Upon Identification: Obtain full backup and copy any hacked files or bogus code for analysis If it’s likely you’ve been “Øwn3d”: Turn on or increase auditing Set system clock correctly Document! Document! Document! Initiate notification process The IR Team Your InfoSec contact Your PR people Your Legal team Law Enforcement!!!! Got proof….now what?
Digital Forensics First and foremost: Kai is not a lawyer. Always consult your local law enforcement agency and legal department first! Digital forensics is SERIOUS BUSINESS You can easily shoot yourself in the foot by doing it incorrectly Get some in-depth training …this is not in-depth training!!! (Nor is it legal advice. Be smart. The job you save may be your own.) I just want to spend a few minutes showing you some common forensic tools and how they can help.
Encase – Guidance Software, Inc. http://www.guidancesoftware.com Very popular in private corporations EnScript Macro Language allows for creation of powerful scripts and filters to automate tasks Safely preview a disk before acquisition Picture gallery shows thumbnails of all images Virtually boot disk image using VMWare to allow first-hand view of the system
Forensic Tool Kit – Access Data, Inc. http://www.accessdata.com/ Full indexed searches in addition to regex searches Preprocess of all files, which makes for faster searching Data is categorized by type (document, image, email, archive, etc.) for easy sorting Ability to rule out “common files” using the Known File Filter plug-in Detection of encrypted / compressed files
Open Source Forensics Tools The Sleuth Kit (TSK) and Autopsy Written by Brian Carrier (www.sleuthkit.org) www.sleuthkit.org TSK is command line; Autopsy provides GUI for TSK. Runs on *nix platforms. Client server architecture allows multiple examiners to use one central server Allows basic recovery of deleted data and searching Lots of manual control to the investigator, but is light on the automation Helix – e-Fense Customized Knoppix disk that is forensically safe Includes improved versions of ‘dd’ Terminal windows log everything for good documentation Includes Sleuthkit, Autopsy, chkrootkit, and others Includes tools that can be used on a live Windows machine, including precompiled binaries and live acquisition tools
“I have you now….” – D. Vader Digital Forensics “I have you now….” – D. Vader Digital Forensics
Acquiring Data should always be done carefully… Always preserve originals and ONLY work on copies! Utilize HW write blockers to ensure MAC times are not altered Your legal team and law enforcement will thank you!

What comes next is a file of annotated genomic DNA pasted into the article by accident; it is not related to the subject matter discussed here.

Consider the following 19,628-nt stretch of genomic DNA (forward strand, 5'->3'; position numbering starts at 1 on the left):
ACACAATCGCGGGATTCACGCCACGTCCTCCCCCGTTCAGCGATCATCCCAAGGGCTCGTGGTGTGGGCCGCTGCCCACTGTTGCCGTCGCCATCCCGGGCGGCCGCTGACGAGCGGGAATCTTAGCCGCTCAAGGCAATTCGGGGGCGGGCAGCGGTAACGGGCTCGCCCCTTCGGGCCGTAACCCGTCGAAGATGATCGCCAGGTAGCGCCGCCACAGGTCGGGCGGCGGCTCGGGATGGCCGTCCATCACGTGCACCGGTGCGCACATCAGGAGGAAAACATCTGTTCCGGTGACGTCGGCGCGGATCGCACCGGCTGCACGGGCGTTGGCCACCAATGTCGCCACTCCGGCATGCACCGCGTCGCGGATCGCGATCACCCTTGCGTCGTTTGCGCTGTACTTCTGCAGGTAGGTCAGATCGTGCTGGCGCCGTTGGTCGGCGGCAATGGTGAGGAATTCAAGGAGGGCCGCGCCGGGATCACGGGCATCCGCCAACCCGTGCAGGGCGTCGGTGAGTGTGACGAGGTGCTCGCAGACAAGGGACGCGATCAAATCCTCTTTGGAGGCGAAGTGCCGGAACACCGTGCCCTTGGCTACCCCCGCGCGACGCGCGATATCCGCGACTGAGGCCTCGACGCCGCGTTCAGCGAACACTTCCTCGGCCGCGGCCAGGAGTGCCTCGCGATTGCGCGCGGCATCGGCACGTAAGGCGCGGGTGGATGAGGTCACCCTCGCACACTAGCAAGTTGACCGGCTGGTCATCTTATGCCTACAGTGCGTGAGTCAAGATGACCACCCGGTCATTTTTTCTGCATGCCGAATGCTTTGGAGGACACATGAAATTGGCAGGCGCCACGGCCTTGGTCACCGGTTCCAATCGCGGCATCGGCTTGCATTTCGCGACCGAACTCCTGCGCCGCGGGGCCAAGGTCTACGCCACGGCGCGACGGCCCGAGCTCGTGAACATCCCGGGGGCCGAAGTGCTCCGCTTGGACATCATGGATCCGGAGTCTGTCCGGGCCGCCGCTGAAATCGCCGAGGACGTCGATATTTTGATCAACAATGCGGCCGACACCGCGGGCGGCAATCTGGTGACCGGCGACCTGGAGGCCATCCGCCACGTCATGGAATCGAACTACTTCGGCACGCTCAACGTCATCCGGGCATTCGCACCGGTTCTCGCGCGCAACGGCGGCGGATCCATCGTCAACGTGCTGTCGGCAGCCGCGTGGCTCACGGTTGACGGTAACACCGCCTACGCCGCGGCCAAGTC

Have a forensics jumpkit! Critical for the success of the investigation
Other stuff Some incidents may occur on a SAN or large servers with special complications Cannot go offline OR They have so much storage that it cannot be successfully imaged (or have RAID, so an image will be technically infeasible) The best option is still to perform some sort of backup, at least of the suspicious files and logs, then analyze them off-line A tape backup will not include all the information such as slack space data, but it may be the only alternative
Additional Microsoft Resources NEW! Fundamental Computer Investigation Guide For Windows NEW! Fundamental Computer Investigation Guide For Windows http://www.microsoft.com/technet/security/guidance/disasterre covery/computer_investigation http://www.microsoft.com/technet/security/guidance/disasterre covery/computer_investigation Windows Security Logging and Other Esoterica Windows Security Logging and Other Esoterica http://blogs.msdn.com/ericfitz/ The Security Monitoring and Attack Detection Planning Guide The Security Monitoring and Attack Detection Planning Guide http://www.microsoft.com/technet/security/topics/auditingandm onitoring/securitymonitoring/default.mspx http://www.microsoft.com/technet/security/topics/auditingandm onitoring/securitymonitoring/default.mspx Microsoft Windows Security Resource Kit v2.0. Microsoft Windows Security Resource Kit v2.0. ISBN: 0735621748
My Digital Forensics Reading List File System Forensic Analysis. Brian Carrier ISBN: 0-321-26817-2 Digital Evidence and Computer Crime. Eoghan Casey. ISBN: 012162885X Incident Response: Investigating Computer Crime. Kevin Mandia & Chris Prosise ISBN: 007222696X Hacking Exposed: Computer Forensics. Chris Davis, Aaron Phillip ISBN: 0072256753